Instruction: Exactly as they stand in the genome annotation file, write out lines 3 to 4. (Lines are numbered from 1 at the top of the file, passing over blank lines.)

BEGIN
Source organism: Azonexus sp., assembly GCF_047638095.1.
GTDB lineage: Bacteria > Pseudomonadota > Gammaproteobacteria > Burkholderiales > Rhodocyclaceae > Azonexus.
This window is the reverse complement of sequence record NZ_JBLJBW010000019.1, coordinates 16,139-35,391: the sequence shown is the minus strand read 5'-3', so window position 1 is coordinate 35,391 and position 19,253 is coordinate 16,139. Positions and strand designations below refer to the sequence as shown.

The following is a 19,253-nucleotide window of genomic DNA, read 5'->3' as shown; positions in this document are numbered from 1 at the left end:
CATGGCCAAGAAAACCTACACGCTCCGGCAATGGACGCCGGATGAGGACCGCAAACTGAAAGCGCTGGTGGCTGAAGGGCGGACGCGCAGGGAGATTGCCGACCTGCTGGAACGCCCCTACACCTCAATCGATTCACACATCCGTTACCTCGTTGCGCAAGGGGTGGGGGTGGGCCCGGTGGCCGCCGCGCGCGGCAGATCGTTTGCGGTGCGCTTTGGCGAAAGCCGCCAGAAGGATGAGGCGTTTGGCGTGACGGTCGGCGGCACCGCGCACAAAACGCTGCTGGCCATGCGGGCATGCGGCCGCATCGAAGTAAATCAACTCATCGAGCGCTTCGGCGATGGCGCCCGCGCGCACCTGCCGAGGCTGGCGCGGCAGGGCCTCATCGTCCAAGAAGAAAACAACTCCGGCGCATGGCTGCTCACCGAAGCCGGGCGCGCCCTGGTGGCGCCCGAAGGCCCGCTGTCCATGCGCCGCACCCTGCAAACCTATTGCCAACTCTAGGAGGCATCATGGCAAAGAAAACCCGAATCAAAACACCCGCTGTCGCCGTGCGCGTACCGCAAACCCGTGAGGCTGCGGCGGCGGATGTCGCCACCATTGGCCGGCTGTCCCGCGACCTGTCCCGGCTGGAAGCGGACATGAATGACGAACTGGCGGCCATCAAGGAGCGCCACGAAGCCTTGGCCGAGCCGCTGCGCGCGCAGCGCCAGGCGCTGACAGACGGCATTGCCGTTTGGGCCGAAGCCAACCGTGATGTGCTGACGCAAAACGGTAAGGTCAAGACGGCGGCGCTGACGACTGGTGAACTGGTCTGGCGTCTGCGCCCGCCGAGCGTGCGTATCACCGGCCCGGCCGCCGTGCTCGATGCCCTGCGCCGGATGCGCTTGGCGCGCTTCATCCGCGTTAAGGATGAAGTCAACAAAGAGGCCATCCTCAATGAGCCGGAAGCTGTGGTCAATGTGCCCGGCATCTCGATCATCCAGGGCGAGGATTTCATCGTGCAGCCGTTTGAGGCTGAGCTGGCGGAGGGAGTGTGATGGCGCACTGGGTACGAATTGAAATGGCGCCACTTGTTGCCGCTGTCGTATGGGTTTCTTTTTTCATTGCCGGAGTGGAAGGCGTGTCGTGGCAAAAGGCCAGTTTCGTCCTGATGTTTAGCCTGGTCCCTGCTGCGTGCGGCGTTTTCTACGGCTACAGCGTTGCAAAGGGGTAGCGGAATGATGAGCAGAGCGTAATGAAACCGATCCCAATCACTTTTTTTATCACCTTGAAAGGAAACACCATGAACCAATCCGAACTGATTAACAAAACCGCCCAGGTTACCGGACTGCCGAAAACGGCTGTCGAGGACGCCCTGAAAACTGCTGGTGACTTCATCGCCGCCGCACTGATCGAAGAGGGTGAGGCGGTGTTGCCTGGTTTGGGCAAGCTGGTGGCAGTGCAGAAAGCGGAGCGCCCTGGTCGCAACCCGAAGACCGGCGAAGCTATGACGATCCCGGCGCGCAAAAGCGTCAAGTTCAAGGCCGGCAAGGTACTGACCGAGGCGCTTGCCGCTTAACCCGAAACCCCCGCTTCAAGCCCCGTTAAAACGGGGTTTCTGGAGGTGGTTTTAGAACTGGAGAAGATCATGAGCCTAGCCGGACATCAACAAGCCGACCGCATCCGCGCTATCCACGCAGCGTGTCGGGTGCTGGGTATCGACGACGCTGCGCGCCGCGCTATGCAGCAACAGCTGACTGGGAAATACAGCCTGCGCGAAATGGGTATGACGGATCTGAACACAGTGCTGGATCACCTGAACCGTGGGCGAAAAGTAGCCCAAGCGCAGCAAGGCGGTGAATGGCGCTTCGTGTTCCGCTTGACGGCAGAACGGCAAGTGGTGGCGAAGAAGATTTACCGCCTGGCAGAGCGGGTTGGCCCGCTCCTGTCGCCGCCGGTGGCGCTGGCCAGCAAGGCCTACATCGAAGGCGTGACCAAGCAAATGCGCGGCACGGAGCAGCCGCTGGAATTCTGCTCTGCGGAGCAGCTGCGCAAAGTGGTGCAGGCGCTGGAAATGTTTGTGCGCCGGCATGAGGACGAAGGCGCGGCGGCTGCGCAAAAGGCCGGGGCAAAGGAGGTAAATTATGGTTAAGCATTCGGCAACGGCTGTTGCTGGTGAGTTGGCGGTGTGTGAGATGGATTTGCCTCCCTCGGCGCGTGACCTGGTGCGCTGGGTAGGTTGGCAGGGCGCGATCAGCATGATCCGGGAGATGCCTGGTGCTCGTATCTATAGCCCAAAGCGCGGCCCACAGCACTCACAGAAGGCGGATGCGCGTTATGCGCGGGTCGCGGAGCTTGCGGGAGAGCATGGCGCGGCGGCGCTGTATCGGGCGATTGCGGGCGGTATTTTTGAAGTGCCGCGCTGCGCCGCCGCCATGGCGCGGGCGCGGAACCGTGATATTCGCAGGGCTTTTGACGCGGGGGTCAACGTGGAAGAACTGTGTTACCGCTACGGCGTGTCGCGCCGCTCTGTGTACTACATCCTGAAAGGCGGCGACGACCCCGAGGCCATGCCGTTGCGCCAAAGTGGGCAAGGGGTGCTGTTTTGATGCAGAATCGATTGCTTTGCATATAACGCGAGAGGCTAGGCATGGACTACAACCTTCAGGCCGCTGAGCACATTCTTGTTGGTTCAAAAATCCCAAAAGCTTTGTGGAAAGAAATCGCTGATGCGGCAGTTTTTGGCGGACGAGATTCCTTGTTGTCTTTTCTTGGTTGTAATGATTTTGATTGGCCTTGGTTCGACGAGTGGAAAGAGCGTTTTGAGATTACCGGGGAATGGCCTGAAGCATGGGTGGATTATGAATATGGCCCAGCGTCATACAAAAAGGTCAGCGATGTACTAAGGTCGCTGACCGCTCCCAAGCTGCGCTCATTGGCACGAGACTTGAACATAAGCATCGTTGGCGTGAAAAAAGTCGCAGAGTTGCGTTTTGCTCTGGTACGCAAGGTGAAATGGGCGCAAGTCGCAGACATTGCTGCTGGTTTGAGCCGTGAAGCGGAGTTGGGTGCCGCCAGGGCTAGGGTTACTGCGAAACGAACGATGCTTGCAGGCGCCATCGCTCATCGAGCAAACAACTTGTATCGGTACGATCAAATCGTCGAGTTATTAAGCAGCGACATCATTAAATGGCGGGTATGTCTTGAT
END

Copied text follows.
This window is the reverse complement of sequence record NZ_JBLJBW010000019.1, coordinates 16,139-35,391: the sequence shown is the minus strand read 5'-3', so window position 1 is coordinate 35,391 and position 19,253 is coordinate 16,139. Positions and strand designations below refer to the sequence as shown.

The following is a 19,253-nucleotide window of genomic DNA, read 5'->3' as shown; positions in this document are numbered from 1 at the left end: